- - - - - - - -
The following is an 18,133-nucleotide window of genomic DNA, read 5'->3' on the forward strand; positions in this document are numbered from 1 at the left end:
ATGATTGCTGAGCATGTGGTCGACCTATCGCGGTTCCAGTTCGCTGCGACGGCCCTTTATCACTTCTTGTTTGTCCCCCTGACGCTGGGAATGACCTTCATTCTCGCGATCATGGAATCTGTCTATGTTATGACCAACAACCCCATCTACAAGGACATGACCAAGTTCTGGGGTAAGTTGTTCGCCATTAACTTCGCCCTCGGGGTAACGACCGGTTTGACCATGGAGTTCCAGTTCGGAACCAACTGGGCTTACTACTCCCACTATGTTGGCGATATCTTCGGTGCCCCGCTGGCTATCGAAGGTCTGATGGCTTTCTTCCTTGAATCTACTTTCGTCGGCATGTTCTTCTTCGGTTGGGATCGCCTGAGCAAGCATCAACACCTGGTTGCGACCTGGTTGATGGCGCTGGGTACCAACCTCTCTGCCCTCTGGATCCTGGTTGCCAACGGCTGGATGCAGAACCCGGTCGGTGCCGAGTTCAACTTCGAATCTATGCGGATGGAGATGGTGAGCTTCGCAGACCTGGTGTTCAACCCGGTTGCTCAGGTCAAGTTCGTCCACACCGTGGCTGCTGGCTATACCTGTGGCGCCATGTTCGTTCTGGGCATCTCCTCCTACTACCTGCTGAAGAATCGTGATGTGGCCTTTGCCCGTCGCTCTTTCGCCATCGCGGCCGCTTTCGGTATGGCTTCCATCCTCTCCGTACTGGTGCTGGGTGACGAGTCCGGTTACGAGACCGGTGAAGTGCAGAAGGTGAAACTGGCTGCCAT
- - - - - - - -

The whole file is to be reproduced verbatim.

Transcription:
The following is an 18,133-nucleotide window of genomic DNA, read 5'->3' on the forward strand; positions in this document are numbered from 1 at the left end:
ATGATTGCTGAGCATGTGGTCGACCTATCGCGGTTCCAGTTCGCTGCGACGGCCCTTTATCACTTCTTGTTTGTCCCCCTGACGCTGGGAATGACCTTCATTCTCGCGATCATGGAATCTGTCTATGTTATGACCAACAACCCCATCTACAAGGACATGACCAAGTTCTGGGGTAAGTTGTTCGCCATTAACTTCGCCCTCGGGGTAACGACCGGTTTGACCATGGAGTTCCAGTTCGGAACCAACTGGGCTTACTACTCCCACTATGTTGGCGATATCTTCGGTGCCCCGCTGGCTATCGAAGGTCTGATGGCTTTCTTCCTTGAATCTACTTTCGTCGGCATGTTCTTCTTCGGTTGGGATCGCCTGAGCAAGCATCAACACCTGGTTGCGACCTGGTTGATGGCGCTGGGTACCAACCTCTCTGCCCTCTGGATCCTGGTTGCCAACGGCTGGATGCAGAACCCGGTCGGTGCCGAGTTCAACTTCGAATCTATGCGGATGGAGATGGTGAGCTTCGCAGACCTGGTGTTCAACCCGGTTGCTCAGGTCAAGTTCGTCCACACCGTGGCTGCTGGCTATACCTGTGGCGCCATGTTCGTTCTGGGCATCTCCTCCTACTACCTGCTGAAGAATCGTGATGTGGCCTTTGCCCGTCGCTCTTTCGCCATCGCGGCCGCTTTCGGTATGGCTTCCATCCTCTCCGTACTGGTGCTGGGTGACGAGTCCGGTTACGAGACCGGTGAAGTGCAGAAGGTGAAACTGGCTGCCAT